Tuesday, February 9, 2010

Discovering Chronics

Images of cover and records courtesy of Killed By Death Records.

Image below courtesy www.clepunk.com.

NOT LONG AGO I WAS BROWSING THROUGH a flea market and stumbled upon this 45 RPM vinyl record. It was the cover art that caught my eye, printed off register in cyan, magenta, yellow and black, the 4 printing colors used in full-color printing. The graphics were a beautiful example of rock ’n roll art from the short-lived, anti-authoritarian punk rock era in the late 1970s—that hard-driving, body slamming music that was the antithesis of the smarmy disco music that was playing in every mainstream club in America.

The 45 sleeve was for a band called Chronics, and included the vinyl record. Personally, I was never really deeply into punk rock at the time, but did like the The Clash and the Ramones. Here, I figured, was a “garage” punk art band, and since the price tag was only $3, I figured I would buy it for the cover art if nothing else.

Later, it took just minutes for me to find out quite a bit about Chronics. The band was composed of Bill Elliott, playing lead guitar, singing vocals (backing); Dave Deluca, rhythm guitar, vocal (lead); Dan Didonato, drums, vocal (backing); and Tim Dorman, playing bass guitar and singing backing vocals.

The web site Clepunk has this brief bio of Chronics:

“Right before Dan, Dave, Bill and Tim formed Chronics, Dave and Bill were in the Nuclear Ants with Mark Nolan and Brady Burnett. Dan was the drummer of Oil Can Harry and Tim was the sound man for OCH. In early ‘77, inspired by the Sex Pistols, Dave, Dan and Bill met at Bill’s house for a game of riffs. After the first triplet, something clicked. “Let’s do this a lot”, they chimed in unison, “all we need is a bass player.”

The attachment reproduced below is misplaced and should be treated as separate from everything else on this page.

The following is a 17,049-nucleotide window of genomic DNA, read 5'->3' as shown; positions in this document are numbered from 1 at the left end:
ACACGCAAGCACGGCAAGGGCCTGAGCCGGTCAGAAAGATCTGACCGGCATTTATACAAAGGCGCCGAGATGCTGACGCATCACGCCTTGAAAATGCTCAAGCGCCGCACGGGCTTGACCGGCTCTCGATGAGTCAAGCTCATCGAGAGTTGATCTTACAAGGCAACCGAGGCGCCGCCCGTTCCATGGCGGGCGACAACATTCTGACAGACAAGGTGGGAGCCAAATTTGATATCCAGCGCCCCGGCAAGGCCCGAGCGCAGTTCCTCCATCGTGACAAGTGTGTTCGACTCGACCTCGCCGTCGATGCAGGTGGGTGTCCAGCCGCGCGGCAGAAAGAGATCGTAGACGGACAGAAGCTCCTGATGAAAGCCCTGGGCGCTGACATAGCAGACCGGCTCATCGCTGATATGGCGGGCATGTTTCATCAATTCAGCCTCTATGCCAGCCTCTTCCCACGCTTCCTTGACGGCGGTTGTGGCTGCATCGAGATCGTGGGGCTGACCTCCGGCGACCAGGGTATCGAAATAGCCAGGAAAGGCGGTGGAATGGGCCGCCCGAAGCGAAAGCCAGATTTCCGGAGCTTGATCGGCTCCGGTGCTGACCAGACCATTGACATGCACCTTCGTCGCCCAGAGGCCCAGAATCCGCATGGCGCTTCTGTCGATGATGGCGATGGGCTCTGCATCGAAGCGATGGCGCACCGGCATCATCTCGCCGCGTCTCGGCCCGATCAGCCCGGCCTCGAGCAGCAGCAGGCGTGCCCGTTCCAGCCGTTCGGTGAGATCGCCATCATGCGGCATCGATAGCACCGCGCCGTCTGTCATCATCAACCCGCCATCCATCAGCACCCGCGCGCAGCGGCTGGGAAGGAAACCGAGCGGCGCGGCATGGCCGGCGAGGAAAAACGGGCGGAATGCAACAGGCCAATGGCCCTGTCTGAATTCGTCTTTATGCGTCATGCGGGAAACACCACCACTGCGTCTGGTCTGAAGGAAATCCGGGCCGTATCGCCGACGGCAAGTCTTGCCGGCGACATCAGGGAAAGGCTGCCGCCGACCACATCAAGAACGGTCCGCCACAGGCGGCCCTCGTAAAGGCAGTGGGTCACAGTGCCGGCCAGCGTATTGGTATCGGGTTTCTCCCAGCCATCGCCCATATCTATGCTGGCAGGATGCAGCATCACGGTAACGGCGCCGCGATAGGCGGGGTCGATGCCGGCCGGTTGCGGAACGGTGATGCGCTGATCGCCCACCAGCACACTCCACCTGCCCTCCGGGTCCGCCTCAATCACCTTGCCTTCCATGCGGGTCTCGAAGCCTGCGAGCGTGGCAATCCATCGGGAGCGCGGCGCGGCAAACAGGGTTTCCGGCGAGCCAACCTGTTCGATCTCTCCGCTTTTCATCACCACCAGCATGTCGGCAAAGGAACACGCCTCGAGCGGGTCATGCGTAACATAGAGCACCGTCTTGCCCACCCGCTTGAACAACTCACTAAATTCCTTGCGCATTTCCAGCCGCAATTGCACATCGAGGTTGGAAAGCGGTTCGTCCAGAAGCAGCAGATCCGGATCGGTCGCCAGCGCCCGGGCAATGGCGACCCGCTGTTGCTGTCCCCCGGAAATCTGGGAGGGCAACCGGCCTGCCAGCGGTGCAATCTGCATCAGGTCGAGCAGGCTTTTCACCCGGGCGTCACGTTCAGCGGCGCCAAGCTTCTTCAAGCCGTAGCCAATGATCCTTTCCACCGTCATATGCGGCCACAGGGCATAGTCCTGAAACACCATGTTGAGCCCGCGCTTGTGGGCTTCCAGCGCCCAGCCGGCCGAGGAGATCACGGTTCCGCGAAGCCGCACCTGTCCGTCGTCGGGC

“Searching high and low they eventually begged Tim to pick up the bass and join. He gave in. After 3 months of rehearsal (2 months and 29 days more than the public deserved) they hit the road for a gig in Youngstown followed by a stint in the Motor City and then back to the Pirates Cove in Clevo, opening for the likes of Raven Slaughter and hanging out with Johnny Dromette. About that time, former member of Cookie (band Dave and Dan were in ’68 to ’70) Rick Perez had become a successful Cleveland lawyer and got a few of his lawyer buds to throw in some dough and pay for a recording session at Suma Recording giving birth to Nuclear Record #1 Calling All Cardinals/Test Tube Baby (2000 copies were pressed).”

“On the recording Ron Pirtle played bass on Test Tube Baby and Brady Burnett played drums with Dan DiDonato on percussion on Calling All Cardinals. Sending copies overseas, the record got to #11 in the Netherlands and also hit the charts in Germany. At Tri-C, Chronics made a lip-synch video for Test Tube Baby. They also played Henneseys, opened for Ubu at the Pirates Cove, and played at Major Chords in Columbus with the Pagans. Writing tunes with social commentary and popability, Chronics untimely demise came in the summer of ’79 following a scuffle at a wedding party between Bill and Dan. At the time, interest in the 45 release had reached L.A., but the band had to decline offers for gigs there.”

NME, the e-zine music news site, calls “Test Tube Baby” and “Calling All Cardinals” the number 1 and 2 songs for Chronics.
  • 1. Test Tube Baby
  • 2. Calling All Cardinals
  • 3. Callin All Cardinals
  • 4. Make you move
  • 5. Slippin’ and Slidin’
  • 6. Put ’em Down
  • 7. Chronic Disease
  • 8. Soulshaker
  • 9. Save Me
  • 10. Shake And Make
Finally, it turns out the record I found is pretty rare (only 2,000 pressed) and sells for between $50 and $75 bucks if you can find one. For me, it’s the cover art that caught my attention—but I am digging the tunes!

If you know anything about this band, please comment—I’d like to learn more!


Kenny P. said...

Thanks for the plug John. You can not link directly to the mp3s. Your visitors will get a 404 Error. You to link to the post of the record instead:

Dull Tool Dim Bulb said...

The band was mentioned in a book I worked on way back in 1981 in NYC, the now legendary and (impossible to find) 736 page discography of the new wave titled "Volume" Bob George and Martha DeFoe edited, I'm credited in the book as co-editor. We had a very brief entry, which only read "Cleveland Ohio band w/pre-Clocks Dave Mondo Delucca" and the a/b sides listed. Hard to realize that is almost 30 years ago now.

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